"Biblical interpretation has become a diverse and confused field of study (or rather, two fields) with a growing range of aims and methods, and a growing gulf between those who do it with religious interests and those who insist on a purely secular discipline. Bockmuehl's analysis of the present situation is masterly, and his attempt to make more room for the participants to converse deserves serious consideration by theological and biblical scholars alike. . . . The author makes a persuasive case for taking the biblical canon more seriously and suggests that it provides some guidance for interpreters. . . . The author's deep learning and forthright style of argument make this a book for those who do not share its Christian standpoint to engage with as firmly as others. It belongs in all theological libraries as one of the best discussions of the recently renewed interest in theological interpretation."--Robert Morgan, Theological Book Review
"[A] very readable and engaging work. . . . This volume offers a very thoughtful and accessible set of arguments that indicate ways in which certain types of historical study of the New Testament can bear theological fruit. As an argument for directing our attention back to some neglected areas it succeeds."--Stephen Fowl, Modern Theology
"It is of great value to have a soul-searching account of an academic field from one of its ablest practitioners. This book is such a thing, popularly written, but without losing its academic way, and it will be of interest to a wide readership. At its best, the book is driven by a concern to rethink the ways in which biblical studies might afford a 'common or public' striving for the good, and this at the very moment when many of the old commons within which biblical scholars once laboured have been sectioned up and sold off to identity politics. . . . This book is an important contribution to the future of our field."--Ward Blanton, Journal for the Study of the New Testament
"A bold bid for a redefinition of New Testament studies. . . . The chapters of the work unfold . . . in learned conversation with an array of exegetical issues and interpretive perspectives. . . . It is impossible to do justice to the nimbleness with which Bockmuehl navigates the exegetical terrain or to the acuity with which he moves through the various Forschungsgeshichten relevant to his questions. . . . In an age when much academic writing displays little to no aesthetic quality, it should not go unsaid: Bockmuehl can write. . . . Prose such as this can be read simply for pleasure."--C. Kavin Rowe, Pro Ecclesia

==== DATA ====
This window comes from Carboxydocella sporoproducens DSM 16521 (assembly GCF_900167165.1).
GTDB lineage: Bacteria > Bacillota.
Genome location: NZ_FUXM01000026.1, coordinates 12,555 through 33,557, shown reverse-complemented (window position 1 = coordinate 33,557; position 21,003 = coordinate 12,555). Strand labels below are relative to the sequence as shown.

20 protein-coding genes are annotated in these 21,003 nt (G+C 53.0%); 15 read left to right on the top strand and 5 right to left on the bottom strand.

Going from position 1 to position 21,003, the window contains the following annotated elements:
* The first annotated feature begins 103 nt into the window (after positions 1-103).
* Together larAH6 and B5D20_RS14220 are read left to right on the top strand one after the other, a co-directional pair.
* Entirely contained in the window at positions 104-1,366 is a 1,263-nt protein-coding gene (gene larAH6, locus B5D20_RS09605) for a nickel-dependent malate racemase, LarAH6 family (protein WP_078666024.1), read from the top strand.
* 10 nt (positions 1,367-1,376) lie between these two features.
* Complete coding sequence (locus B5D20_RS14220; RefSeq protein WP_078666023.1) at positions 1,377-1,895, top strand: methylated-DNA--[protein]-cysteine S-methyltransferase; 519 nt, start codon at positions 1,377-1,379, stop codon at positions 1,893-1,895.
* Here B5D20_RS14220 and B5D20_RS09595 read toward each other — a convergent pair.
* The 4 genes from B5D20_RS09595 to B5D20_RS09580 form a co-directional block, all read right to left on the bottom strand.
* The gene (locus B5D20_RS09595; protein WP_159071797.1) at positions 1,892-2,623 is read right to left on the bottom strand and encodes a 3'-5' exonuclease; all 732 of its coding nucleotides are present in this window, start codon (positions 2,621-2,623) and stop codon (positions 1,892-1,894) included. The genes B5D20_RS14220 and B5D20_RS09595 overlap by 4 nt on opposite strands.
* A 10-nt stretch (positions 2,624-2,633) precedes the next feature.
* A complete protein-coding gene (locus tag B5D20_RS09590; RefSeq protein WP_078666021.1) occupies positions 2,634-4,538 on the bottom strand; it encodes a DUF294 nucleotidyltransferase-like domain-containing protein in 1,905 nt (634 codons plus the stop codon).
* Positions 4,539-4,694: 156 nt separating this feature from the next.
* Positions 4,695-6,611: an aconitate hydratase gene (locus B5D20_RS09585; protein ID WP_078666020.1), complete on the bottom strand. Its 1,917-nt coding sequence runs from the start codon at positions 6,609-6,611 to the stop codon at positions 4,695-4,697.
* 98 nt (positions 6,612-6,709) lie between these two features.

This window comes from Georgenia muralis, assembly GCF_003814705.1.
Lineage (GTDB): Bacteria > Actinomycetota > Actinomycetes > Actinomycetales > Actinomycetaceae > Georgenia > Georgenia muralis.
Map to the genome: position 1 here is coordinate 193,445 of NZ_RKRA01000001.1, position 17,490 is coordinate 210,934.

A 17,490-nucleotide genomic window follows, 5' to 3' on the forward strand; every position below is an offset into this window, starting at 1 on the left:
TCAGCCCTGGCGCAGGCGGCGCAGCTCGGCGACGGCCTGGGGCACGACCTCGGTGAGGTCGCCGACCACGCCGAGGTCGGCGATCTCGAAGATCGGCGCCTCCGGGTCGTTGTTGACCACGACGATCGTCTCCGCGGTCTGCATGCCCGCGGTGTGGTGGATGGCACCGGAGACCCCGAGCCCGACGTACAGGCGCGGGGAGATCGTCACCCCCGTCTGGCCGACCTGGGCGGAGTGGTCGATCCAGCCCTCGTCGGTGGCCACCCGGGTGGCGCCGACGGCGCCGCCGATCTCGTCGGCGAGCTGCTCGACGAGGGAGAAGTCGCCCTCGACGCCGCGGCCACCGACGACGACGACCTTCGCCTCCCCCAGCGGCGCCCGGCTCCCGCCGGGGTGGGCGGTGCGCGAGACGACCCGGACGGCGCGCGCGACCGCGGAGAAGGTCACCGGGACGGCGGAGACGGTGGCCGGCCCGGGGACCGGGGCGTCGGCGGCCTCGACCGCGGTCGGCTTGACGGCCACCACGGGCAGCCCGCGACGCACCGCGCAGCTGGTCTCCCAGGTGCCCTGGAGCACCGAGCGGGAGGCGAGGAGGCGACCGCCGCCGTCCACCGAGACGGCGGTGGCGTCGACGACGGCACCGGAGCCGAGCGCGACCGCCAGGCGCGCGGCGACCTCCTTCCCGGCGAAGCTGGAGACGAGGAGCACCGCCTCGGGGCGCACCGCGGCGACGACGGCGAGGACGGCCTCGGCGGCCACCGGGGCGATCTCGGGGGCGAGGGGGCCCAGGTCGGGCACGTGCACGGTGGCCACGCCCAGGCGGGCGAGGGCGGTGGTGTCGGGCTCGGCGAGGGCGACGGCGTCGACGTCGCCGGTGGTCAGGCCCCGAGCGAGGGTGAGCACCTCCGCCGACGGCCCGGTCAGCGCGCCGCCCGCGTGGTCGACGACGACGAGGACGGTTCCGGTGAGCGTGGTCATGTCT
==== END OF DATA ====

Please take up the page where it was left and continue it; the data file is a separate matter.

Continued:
"Bockmuehl's work provides three important benefits for believing interpreters of the Bible. First, he reminds believing interpreters of the important contributions that can be made by those who are willing to interpret the New Testament in line with the presuppositions of its first primary audience. Second, he also reminds us that believing interpreters have gone before us and that we can learn from them, both positively and negatively. Third, he encourages believing interpreters to realize that it would be fruitful for the study of the New Testament for them to invite others to read the New Testament like a believer would. Other important benefits of Bockmuehl's book for all interpreters include its positive disposition toward New Testament theology and toward a healthy relationship between good theology and good exegesis."--Paul M. Hoskins, Southwestern Journal of Theology
"Bockmuehl's two major recommendations for advancing New Testament study . . . open up New Testament scholarship to the Church, and especially to the Church of the apostolic period, but neither proposal excludes non-Christian scholars or represses historical/theological disagreements. . . . [A] rich and valuable book."--Matthew Levering, The Thomist